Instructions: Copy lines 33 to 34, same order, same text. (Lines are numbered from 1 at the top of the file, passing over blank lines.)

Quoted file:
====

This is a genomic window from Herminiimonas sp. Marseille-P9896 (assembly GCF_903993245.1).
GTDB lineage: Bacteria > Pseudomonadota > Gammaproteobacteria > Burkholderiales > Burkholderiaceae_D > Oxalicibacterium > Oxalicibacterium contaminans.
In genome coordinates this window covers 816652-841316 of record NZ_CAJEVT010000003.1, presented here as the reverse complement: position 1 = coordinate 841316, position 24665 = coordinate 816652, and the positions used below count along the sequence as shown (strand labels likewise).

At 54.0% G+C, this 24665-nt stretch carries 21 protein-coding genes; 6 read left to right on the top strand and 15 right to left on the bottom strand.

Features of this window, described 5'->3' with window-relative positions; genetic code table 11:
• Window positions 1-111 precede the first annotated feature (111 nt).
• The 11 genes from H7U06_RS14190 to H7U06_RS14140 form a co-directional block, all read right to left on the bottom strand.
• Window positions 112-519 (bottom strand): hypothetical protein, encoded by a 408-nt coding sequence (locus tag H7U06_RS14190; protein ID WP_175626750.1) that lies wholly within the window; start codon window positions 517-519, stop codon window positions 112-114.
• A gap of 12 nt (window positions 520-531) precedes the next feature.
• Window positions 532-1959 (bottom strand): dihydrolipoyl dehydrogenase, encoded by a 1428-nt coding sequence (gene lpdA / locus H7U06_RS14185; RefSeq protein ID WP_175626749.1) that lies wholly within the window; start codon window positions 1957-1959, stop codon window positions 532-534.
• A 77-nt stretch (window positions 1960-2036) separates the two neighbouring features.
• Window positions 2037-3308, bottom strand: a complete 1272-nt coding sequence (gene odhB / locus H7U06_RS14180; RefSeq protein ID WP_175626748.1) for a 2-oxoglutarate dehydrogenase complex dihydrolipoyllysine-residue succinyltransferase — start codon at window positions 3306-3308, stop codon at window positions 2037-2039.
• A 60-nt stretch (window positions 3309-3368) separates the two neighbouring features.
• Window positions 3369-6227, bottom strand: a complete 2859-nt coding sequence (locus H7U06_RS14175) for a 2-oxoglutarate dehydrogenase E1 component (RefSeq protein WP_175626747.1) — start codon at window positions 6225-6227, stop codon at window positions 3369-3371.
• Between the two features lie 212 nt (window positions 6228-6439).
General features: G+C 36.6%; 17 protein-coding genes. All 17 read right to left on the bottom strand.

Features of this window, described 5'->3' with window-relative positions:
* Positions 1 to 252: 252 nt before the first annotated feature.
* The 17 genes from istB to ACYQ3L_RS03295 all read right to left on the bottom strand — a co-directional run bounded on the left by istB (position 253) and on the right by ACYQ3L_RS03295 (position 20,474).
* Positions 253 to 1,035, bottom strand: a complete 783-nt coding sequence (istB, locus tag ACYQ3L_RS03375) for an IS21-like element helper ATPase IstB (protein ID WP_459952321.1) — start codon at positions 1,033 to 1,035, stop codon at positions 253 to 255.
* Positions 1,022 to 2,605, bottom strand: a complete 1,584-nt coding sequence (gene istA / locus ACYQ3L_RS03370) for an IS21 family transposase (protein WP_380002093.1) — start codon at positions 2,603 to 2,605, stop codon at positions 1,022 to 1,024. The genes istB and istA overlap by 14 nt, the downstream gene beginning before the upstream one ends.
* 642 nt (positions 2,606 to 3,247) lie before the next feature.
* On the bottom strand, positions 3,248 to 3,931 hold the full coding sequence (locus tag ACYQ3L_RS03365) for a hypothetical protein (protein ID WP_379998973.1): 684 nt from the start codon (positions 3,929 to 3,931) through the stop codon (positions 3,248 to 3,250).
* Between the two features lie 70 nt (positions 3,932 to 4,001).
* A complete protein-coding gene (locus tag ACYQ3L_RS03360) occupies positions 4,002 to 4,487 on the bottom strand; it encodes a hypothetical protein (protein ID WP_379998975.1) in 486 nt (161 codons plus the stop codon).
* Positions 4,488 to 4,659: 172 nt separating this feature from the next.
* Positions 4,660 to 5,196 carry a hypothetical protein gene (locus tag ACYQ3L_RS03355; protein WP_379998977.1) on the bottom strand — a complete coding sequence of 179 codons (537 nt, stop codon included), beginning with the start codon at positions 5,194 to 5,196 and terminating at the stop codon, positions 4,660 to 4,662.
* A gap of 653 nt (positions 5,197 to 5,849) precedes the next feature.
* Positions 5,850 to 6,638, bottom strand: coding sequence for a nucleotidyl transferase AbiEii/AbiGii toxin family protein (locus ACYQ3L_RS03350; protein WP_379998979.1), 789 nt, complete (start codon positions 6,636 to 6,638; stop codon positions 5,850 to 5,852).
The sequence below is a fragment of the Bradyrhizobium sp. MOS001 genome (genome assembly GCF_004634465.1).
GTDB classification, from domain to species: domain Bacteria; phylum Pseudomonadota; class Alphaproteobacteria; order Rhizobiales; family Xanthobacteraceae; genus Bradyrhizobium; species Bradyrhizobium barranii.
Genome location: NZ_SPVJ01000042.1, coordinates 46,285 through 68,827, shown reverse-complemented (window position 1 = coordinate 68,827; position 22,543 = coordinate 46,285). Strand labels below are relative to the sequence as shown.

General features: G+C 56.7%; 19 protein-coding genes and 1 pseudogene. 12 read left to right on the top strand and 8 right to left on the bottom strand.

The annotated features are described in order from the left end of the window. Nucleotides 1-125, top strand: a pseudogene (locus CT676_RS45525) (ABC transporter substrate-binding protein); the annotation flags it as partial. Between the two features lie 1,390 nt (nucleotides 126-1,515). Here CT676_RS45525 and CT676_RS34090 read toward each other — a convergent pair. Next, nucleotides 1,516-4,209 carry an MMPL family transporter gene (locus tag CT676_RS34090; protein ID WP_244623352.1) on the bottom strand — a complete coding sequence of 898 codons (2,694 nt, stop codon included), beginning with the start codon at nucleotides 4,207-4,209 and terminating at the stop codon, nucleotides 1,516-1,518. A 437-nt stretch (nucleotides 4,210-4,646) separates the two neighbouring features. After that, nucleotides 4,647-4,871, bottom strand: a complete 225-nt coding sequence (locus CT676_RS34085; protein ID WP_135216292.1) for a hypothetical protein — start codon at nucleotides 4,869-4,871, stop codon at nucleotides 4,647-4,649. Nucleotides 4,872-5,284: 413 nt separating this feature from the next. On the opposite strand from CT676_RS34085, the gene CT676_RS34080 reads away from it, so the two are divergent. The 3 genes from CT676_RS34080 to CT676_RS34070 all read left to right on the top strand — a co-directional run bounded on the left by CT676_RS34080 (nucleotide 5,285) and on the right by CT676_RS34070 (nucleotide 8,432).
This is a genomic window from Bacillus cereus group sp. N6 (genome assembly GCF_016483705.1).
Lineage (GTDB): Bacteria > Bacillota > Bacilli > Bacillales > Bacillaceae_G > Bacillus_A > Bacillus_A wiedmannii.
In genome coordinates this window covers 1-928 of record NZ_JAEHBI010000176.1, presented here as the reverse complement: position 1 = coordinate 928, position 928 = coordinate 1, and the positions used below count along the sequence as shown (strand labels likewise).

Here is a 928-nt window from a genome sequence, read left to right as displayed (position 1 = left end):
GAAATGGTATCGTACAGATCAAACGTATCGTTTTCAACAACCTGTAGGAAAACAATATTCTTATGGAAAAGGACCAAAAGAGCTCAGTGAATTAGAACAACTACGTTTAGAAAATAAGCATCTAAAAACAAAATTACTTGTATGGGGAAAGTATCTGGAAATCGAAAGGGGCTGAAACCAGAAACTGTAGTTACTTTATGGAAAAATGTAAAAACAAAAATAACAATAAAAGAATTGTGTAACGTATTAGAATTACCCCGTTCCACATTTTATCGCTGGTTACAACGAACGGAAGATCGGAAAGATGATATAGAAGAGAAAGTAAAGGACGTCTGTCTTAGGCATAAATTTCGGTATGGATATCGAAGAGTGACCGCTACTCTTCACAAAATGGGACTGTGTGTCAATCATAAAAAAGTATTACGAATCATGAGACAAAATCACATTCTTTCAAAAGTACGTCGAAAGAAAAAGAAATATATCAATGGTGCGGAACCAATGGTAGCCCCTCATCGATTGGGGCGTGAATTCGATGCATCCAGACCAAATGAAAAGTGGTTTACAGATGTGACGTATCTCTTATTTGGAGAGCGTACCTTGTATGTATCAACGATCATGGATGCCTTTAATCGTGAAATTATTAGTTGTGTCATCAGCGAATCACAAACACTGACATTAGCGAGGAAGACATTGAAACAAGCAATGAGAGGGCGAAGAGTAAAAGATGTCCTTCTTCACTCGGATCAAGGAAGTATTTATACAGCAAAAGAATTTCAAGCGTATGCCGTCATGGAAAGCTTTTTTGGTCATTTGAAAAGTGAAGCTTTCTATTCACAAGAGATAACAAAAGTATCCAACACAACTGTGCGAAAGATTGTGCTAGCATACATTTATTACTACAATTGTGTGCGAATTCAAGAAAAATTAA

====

General features: G+C 56.7%; 19 protein-coding genes and 1 pseudogene. 12 read left to right on the top strand and 8 right to left on the bottom strand.

The annotated features are described in order from the left end of the window. Nucleotides 1-125, top strand: a pseudogene (locus CT676_RS45525) (ABC transporter substrate-binding protein); the annotation flags it as partial. Between the two features lie 1,390 nt (nucleotides 126-1,515). Here CT676_RS45525 and CT676_RS34090 read toward each other — a convergent pair. Next, nucleotides 1,516-4,209 carry an MMPL family transporter gene (locus tag CT676_RS34090; protein ID WP_244623352.1) on the bottom strand — a complete coding sequence of 898 codons (2,694 nt, stop codon included), beginning with the start codon at nucleotides 4,207-4,209 and terminating at the stop codon, nucleotides 1,516-1,518. A 437-nt stretch (nucleotides 4,210-4,646) separates the two neighbouring features. After that, nucleotides 4,647-4,871, bottom strand: a complete 225-nt coding sequence (locus CT676_RS34085; protein ID WP_135216292.1) for a hypothetical protein — start codon at nucleotides 4,869-4,871, stop codon at nucleotides 4,647-4,649. Nucleotides 4,872-5,284: 413 nt separating this feature from the next. On the opposite strand from CT676_RS34085, the gene CT676_RS34080 reads away from it, so the two are divergent. The 3 genes from CT676_RS34080 to CT676_RS34070 all read left to right on the top strand — a co-directional run bounded on the left by CT676_RS34080 (nucleotide 5,285) and on the right by CT676_RS34070 (nucleotide 8,432).